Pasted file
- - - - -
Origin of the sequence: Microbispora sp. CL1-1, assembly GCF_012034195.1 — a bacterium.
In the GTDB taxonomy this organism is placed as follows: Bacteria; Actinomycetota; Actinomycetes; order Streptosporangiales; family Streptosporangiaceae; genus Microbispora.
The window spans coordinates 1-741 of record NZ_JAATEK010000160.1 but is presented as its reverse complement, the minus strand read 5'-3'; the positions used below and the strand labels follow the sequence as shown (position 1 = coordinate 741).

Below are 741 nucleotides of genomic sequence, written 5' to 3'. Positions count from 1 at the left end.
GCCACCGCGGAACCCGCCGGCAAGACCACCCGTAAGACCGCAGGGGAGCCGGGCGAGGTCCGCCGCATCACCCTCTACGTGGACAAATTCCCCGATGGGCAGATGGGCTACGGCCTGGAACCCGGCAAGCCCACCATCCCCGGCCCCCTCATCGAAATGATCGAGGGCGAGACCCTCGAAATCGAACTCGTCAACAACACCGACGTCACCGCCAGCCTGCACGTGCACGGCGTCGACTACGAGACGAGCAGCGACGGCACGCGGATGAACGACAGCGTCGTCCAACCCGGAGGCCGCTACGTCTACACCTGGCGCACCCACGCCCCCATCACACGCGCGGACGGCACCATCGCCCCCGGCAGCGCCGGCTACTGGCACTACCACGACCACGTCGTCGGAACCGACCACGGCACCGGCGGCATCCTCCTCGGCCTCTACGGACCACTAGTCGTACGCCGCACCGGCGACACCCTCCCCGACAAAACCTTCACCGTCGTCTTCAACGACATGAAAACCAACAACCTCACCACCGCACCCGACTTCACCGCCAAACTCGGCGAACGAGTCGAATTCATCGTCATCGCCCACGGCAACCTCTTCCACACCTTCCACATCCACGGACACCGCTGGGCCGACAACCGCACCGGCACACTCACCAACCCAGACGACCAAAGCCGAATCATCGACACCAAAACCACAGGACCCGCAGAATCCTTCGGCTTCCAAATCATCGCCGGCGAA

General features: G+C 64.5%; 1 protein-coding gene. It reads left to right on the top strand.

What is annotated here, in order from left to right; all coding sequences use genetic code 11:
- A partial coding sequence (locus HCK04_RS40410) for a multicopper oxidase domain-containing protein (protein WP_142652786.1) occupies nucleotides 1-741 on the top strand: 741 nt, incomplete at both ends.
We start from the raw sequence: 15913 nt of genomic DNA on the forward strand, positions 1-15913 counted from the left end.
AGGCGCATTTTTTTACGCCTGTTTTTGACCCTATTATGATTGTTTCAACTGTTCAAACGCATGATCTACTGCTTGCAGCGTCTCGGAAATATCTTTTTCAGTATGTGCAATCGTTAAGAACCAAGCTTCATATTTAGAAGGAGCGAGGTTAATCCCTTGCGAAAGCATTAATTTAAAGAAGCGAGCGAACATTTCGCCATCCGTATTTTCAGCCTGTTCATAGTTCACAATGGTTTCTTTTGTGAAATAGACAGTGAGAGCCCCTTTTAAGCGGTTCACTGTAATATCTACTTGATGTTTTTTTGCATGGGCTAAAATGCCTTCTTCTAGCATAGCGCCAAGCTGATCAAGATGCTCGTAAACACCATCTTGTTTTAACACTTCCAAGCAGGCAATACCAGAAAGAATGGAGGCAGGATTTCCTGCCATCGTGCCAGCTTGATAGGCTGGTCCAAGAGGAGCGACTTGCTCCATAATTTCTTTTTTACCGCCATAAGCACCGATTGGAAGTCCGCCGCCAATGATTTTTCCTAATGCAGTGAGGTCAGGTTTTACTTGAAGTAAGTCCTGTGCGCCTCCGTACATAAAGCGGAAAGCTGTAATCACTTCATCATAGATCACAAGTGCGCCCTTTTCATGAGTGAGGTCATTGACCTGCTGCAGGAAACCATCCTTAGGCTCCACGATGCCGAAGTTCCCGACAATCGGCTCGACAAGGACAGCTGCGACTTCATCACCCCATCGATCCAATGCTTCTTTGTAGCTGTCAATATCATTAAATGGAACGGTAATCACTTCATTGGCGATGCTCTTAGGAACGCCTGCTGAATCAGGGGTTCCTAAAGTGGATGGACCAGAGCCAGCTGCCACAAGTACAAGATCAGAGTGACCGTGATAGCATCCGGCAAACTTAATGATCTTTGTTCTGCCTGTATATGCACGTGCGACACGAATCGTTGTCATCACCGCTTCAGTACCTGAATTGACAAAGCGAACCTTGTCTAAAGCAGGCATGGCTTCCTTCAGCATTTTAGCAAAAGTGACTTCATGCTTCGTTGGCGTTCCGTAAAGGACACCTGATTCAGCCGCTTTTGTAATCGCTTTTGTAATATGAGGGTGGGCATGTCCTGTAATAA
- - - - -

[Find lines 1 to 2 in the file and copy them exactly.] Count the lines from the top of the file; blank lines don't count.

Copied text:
Origin of the sequence: Microbispora sp. CL1-1, assembly GCF_012034195.1 — a bacterium.
In the GTDB taxonomy this organism is placed as follows: Bacteria; Actinomycetota; Actinomycetes; order Streptosporangiales; family Streptosporangiaceae; genus Microbispora.